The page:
The last time the Mets had a youth movement, it was the in early 80’s and they were coming off a terrible run of losing seasons. The likes of Dwight Gooden, Mookie Wilson, Lenny Dykstra, Wally Backman, and Darryl Strawberry roamed the grounds at Shea Stadium and they quickly made a name for themselves especially after their magical run in 1986 that led them straight to a World Series Championship. Sprinkled in with a group of veterans, the Mets were enjoying the success of their home grown talent. You would’ve hoped that this sort of thing would last for years to come, but it seemed to be short lived.
Fast forward ten years to the days of competing for the right to command the front and back pages of the local New York newspapers with the Yankees. Winning baseball didn’t seem to consist of just developing the youth, it mattered most about getting the right players in a trade or free agency to try and win each and every year. Some years it was successful and other years it was just a terrible waste of money.
The 2000 Mets seemed to have the right pieces in place with some home grown players mixed in with a group of veterans brought in to help the Mets finally reach what they hadn’t done in nearly 14 years, and that is not just make it back to the World Series, but actually win again. With a city focused on Yankee baseball, the right ingredients were what mattered most for the Mets. And in 2000, they had the right team that made it back to the World Series, but this time met a Yankees team that was stronger and more experienced winning the big game, so the Mets settled for another year waiting in second place to the Yankees and longing for that elusive ring.
With six more years of trying to get it right, the Mets tried again to bring in talent from out of the organization through trade and free agency and had a team that the starting lineup consisted of only two homegrown players as in David Wright and Jose Reyes. This mix of players took them to the brink of another World Series appearance, only to be beaten by the St. Louis Cardinals in Game 7 of the 2006 NLCS and once again sending the organization back to the drawing board to try and get it right.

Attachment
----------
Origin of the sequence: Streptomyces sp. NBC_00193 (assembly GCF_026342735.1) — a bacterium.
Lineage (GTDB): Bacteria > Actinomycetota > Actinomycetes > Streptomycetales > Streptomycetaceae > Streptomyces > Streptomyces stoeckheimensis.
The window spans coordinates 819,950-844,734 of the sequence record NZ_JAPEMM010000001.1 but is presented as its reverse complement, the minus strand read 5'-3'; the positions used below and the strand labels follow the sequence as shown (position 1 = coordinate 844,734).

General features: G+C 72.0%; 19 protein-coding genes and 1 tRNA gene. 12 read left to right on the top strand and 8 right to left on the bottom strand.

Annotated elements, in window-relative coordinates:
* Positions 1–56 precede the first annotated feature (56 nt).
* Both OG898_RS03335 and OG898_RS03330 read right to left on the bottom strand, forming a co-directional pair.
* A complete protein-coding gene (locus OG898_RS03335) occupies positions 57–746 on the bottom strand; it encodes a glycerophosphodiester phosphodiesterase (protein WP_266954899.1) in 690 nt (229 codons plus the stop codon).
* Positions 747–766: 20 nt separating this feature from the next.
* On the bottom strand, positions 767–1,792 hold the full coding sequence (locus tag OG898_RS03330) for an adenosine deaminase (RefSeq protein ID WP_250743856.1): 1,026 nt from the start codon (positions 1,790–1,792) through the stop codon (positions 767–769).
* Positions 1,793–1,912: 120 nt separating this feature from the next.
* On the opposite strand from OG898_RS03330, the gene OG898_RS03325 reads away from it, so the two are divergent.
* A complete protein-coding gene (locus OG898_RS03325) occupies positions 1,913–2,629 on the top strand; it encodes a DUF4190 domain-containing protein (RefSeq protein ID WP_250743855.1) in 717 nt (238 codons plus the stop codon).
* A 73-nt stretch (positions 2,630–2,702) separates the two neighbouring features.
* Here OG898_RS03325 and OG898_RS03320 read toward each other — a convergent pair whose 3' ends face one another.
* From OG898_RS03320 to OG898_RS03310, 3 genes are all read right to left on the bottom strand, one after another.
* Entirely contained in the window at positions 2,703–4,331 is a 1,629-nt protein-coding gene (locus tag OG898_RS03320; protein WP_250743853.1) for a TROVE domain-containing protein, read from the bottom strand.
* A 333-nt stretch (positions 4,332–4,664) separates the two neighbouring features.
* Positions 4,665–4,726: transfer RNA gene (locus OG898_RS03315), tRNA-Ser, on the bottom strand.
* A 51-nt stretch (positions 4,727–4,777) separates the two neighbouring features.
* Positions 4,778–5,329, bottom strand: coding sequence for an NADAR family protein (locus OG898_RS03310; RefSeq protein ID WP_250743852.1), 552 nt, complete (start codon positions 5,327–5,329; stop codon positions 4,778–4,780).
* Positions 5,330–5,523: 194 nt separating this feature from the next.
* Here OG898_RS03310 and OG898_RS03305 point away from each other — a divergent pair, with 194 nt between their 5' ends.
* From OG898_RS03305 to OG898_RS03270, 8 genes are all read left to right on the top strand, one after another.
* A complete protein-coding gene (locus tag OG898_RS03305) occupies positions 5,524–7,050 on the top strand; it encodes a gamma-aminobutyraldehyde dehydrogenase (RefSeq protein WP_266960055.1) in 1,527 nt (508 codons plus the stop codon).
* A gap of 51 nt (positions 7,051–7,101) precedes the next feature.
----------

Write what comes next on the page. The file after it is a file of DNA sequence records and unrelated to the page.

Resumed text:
Well in 2013, I believe they finally have the pieces in place to maybe mimic the youth movement of the early to mid 1980’s. Twenty Seven years later, the Mets have decided to go with what they knew best back in the day, to build a team around a few stars, but allow their younger players to grow into superstars.
The lineup that the Mets posted on Opening Day 2013 included six home grown players and the 25 man roster today in total includes 15 players that are from the Mets minor league system. Very impressive when you consider what that would mean to a team in a big market who needs to put a winning product on the field each year. But for the Mets, with the talent that they are producing have set themselves up for many years to come with players that will grow up together and with the hopes of only getting better and one day winning that elusive ring that the franchise has longed for since the last one in 1986. And the Mets are not done yet with two young studs, catcher Travis d’Arnaud (Trade with Blue Jays) and Pitcher Zack Wheeler waiting for their turn to call Citi field their home, hopefully later this season.
This year may not produce a Mets World Championship, but once again there is a future in the Mets part of town and it is exciting. The season is very young (only six games in) but they are already exciting to watch and they are young and just want to play baseball. That is something not seen in NY in a very long time, but something that has been well worth the wait. This season is gearing up to be an exciting run for the Mets with an upside to the whole equation; the Mets are young and only going to get better. The Youth Movement is back in Queens.